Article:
systemd-sysusers
[[ -d /var/lib/foo ]] && mkdir -m755 /var/lib/foo
chown $(id -u foo):$(id -g foo) /var/lib/foo

I’d rather prefer a flag (if not the default) in the .conf file saying “create directory if it does not exist”. Perhaps worth adding?

But thanks for confirming that I didn’t miss anything, and I indeed need to jump through this hoop.

Cheers,



Johannes.
Zbigniew Jędrzejewski-Szmek
2018-02-05 18:31:22 UTC
Reply
Permalink
Raw Message
Post by Johannes Ernst
It appears systemd-sysusers does not create home directories. On the other hand, it picks (largely unpredictable) UIDs from a range.
So I have to run systemd-sysusers, and after that, find the UID of the user and chown the home directory? Or is there the equivalent of the “useradd -m” flag somewhere that I’m just not seeing?
systemd-sysusers is, as the name suggests, really for _system_ users, and often those kinds of users don't have ordinary home directories -- that is, ones the user can actually write to.
I agree with the “often” but not more :-)
However, systemd-sysusers.service is ordered before systemd-tmpfiles-setup.service at boot, so if you need to create a system user's home directory and ensure its ownership is correct, you could use a corresponding tmpfiles.d fragment to do so.
Hmm … tmpfiles.d, according to its man page, is for “the creation, cleaning and removal of volatile and temporary files and directories which usually reside in directories such as /run or /tmp.”. That doesn’t really seem to cover home directories that contain actual data.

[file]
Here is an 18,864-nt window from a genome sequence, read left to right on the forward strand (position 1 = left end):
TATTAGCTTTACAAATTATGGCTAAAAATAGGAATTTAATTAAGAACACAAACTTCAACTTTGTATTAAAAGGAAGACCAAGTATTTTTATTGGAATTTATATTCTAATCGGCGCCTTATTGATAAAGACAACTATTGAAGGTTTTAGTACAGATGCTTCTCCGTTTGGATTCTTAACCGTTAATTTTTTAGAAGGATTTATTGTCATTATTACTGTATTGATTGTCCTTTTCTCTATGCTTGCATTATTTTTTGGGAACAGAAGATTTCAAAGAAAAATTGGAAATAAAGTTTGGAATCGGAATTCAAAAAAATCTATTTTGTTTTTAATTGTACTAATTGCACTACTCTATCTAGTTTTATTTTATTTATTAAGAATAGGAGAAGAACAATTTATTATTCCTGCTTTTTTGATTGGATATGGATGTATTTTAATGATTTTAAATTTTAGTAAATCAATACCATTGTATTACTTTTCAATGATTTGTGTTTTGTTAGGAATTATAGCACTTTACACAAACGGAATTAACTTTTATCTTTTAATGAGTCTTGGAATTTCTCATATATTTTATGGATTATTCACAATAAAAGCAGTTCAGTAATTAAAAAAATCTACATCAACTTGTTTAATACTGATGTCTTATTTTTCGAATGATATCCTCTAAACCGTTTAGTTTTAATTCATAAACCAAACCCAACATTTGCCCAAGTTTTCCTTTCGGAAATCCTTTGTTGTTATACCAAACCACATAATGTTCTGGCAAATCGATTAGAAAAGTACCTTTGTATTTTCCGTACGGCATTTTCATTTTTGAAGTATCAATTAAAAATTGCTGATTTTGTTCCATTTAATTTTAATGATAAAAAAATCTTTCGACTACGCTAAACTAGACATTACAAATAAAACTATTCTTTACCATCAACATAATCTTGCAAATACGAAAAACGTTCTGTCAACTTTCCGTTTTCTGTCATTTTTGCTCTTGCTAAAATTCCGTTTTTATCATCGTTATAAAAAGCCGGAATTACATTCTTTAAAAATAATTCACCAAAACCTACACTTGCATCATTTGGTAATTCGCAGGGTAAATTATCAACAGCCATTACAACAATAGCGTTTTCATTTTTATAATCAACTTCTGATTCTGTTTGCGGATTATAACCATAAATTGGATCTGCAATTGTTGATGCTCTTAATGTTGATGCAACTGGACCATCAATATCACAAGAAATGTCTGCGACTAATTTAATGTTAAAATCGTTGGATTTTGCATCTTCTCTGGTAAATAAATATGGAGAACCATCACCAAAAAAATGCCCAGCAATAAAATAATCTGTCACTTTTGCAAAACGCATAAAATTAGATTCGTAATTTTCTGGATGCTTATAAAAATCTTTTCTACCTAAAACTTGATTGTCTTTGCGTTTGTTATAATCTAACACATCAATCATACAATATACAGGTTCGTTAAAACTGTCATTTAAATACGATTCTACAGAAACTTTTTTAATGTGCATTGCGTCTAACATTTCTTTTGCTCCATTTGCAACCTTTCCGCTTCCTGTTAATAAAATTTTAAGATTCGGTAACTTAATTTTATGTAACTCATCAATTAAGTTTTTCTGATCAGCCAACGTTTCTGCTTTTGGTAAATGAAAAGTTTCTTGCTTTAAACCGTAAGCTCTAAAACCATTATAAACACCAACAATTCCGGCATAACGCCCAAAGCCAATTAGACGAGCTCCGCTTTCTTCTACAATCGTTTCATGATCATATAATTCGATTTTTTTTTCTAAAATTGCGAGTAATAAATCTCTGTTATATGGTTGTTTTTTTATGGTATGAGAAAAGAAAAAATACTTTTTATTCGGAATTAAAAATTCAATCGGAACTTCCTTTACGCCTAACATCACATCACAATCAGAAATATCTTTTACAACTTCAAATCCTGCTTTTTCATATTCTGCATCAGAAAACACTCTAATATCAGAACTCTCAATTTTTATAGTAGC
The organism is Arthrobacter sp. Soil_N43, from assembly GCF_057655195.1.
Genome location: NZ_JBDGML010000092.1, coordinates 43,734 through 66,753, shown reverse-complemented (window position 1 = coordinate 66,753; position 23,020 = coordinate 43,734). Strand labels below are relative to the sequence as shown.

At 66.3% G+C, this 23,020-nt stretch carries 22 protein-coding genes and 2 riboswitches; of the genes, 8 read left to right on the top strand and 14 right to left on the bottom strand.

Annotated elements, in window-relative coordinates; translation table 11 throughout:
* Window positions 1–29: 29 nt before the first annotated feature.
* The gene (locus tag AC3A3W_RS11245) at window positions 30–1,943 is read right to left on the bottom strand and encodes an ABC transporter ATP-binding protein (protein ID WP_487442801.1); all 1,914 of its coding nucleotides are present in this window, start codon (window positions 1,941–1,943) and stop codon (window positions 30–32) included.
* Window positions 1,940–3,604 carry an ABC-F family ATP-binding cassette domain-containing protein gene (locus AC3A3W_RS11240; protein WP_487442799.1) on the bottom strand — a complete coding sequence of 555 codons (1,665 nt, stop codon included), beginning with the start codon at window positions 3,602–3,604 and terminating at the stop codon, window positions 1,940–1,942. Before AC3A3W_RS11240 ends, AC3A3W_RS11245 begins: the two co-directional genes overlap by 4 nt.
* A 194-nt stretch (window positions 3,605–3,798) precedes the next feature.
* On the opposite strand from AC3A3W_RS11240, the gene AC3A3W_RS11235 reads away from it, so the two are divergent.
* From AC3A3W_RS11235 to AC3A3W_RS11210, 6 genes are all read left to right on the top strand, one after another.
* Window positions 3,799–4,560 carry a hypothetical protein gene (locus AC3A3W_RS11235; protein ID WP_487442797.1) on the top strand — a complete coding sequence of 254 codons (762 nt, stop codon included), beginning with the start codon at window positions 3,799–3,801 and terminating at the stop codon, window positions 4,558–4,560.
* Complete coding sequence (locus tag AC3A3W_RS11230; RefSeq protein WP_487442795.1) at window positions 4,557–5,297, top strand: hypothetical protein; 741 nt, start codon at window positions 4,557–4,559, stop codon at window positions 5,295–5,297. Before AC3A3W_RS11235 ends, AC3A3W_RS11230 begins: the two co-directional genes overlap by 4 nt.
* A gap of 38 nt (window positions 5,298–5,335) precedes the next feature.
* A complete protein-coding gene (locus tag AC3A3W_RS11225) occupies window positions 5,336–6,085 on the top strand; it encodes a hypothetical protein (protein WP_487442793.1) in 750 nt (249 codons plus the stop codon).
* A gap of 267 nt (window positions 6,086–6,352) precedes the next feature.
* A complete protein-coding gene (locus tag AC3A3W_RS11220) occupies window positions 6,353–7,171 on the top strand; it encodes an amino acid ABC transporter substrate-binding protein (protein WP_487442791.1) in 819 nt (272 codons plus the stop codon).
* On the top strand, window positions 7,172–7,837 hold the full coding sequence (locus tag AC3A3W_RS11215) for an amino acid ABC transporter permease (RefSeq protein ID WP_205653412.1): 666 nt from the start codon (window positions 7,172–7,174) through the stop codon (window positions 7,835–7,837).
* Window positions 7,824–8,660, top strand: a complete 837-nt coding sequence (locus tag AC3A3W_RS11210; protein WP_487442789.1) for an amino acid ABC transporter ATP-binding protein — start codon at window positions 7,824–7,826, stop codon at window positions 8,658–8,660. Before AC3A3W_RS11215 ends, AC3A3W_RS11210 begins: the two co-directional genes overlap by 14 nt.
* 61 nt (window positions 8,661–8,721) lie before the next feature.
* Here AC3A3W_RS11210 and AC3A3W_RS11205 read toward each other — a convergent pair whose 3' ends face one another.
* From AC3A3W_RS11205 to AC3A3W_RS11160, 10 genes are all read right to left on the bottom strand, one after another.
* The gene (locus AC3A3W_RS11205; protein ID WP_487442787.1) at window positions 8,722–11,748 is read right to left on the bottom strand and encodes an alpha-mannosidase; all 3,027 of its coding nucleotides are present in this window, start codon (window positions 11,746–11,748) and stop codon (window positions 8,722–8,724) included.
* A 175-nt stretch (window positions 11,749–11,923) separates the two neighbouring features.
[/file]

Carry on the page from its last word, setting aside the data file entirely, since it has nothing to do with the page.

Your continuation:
systemd-sysusers
[[ -d /var/lib/foo ]] && mkdir -m755 /var/lib/foo
chown $(id -u foo):$(id -g foo) /var/lib/foo
# /usr/lib/tmpfiles.d/foo.conf
d /var/lib/foo 0755 foo foo -

(BTW, chown $(id -u foo):$(id -g foo) ... is the same as chown foo:foo ...).

Zbyszek
Johannes Ernst
2018-02-05 18:35:45 UTC
Reply
Permalink
Raw Message
<snip>
Post by Zbigniew Jędrzejewski-Szmek
Post by Johannes Ernst
systemd-sysusers
[[ -d /var/lib/foo ]] && mkdir -m755 /var/lib/foo
chown $(id -u foo):$(id -g foo) /var/lib/foo
# /usr/lib/tmpfiles.d/foo.conf
d /var/lib/foo 0755 foo foo -
(BTW, chown $(id -u foo):$(id -g foo) ... is the same as chown foo:foo …).
Good point :-)

If so, the wording in man systemd-tmpfiles.d is still rather discouraging to people like me to do it this way because it very clearly talks about “temporary” files.

Thanks,



Johannes.
Reindl Harald
2018-02-05 18:39:51 UTC
Reply
Permalink
Raw Message
Post by Johannes Ernst
<snip>
Post by Zbigniew Jędrzejewski-Szmek
Post by Johannes Ernst
systemd-sysusers
[[ -d /var/lib/foo ]] && mkdir -m755 /var/lib/foo
chown $(id -u foo):$(id -g foo) /var/lib/foo
# /usr/lib/tmpfiles.d/foo.conf
d /var/lib/foo 0755 foo foo -
(BTW, chown $(id -u foo):$(id -g foo) ... is the same as chown foo:foo …).